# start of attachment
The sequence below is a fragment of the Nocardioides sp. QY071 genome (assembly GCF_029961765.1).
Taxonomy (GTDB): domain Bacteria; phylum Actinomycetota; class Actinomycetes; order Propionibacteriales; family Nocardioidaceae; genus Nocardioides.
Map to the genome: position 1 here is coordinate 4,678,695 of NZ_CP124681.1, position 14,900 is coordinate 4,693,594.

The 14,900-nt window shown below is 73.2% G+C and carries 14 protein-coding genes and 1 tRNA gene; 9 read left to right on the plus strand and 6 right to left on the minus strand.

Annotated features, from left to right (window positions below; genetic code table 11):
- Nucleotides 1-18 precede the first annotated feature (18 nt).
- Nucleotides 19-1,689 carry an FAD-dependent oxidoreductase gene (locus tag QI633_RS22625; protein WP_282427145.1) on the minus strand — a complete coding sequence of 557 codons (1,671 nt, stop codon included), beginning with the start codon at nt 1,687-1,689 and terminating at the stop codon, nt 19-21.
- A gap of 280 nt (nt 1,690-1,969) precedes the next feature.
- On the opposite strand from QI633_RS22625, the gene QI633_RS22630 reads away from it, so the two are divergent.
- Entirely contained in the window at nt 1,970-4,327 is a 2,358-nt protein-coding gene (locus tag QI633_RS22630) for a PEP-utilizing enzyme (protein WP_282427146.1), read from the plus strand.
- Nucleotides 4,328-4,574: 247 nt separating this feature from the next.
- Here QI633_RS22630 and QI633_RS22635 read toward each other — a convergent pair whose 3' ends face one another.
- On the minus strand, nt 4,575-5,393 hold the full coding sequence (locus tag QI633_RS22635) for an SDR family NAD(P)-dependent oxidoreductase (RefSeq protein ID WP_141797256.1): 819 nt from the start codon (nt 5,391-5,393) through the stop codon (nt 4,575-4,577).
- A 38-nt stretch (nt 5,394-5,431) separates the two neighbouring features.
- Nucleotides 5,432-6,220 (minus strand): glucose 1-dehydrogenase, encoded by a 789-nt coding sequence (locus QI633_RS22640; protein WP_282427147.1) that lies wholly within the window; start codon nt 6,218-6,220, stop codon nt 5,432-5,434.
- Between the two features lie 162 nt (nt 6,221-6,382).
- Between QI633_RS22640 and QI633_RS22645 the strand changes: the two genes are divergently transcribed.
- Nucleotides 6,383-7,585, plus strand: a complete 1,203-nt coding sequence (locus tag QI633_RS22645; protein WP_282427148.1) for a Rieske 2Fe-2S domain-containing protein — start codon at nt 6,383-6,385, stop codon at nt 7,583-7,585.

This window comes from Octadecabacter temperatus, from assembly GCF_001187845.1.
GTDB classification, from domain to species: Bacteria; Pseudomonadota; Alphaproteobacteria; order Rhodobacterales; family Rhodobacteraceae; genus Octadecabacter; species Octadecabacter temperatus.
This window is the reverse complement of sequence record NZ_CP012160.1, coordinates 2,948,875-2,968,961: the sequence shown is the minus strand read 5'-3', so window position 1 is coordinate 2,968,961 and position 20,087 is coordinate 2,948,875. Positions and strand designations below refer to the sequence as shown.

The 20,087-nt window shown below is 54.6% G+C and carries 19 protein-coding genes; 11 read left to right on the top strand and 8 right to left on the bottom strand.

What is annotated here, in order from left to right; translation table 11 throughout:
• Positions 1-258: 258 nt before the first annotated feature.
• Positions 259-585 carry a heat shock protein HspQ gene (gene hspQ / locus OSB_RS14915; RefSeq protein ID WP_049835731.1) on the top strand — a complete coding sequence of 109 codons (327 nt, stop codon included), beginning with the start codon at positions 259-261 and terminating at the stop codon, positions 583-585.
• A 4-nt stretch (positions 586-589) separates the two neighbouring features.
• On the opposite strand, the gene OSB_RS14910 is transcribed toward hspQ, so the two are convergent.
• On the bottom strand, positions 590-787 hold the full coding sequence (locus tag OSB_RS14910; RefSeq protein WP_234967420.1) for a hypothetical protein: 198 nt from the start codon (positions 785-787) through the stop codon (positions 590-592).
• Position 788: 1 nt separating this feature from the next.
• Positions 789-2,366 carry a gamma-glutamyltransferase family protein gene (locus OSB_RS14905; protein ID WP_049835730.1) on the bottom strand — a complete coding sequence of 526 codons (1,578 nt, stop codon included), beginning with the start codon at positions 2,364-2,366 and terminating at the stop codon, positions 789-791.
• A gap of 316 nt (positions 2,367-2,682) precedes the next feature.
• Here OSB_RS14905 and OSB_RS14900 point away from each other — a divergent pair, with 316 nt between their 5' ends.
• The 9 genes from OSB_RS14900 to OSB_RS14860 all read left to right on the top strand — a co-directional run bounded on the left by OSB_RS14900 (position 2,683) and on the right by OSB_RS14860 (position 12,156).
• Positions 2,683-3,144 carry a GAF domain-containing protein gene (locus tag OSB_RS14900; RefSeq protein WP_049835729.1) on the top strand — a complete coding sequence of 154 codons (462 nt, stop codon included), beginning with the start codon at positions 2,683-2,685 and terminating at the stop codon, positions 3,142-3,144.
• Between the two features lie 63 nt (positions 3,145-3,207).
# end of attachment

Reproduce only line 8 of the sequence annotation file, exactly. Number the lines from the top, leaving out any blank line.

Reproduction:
- A gap of 280 nt (nt 1,690-1,969) precedes the next feature.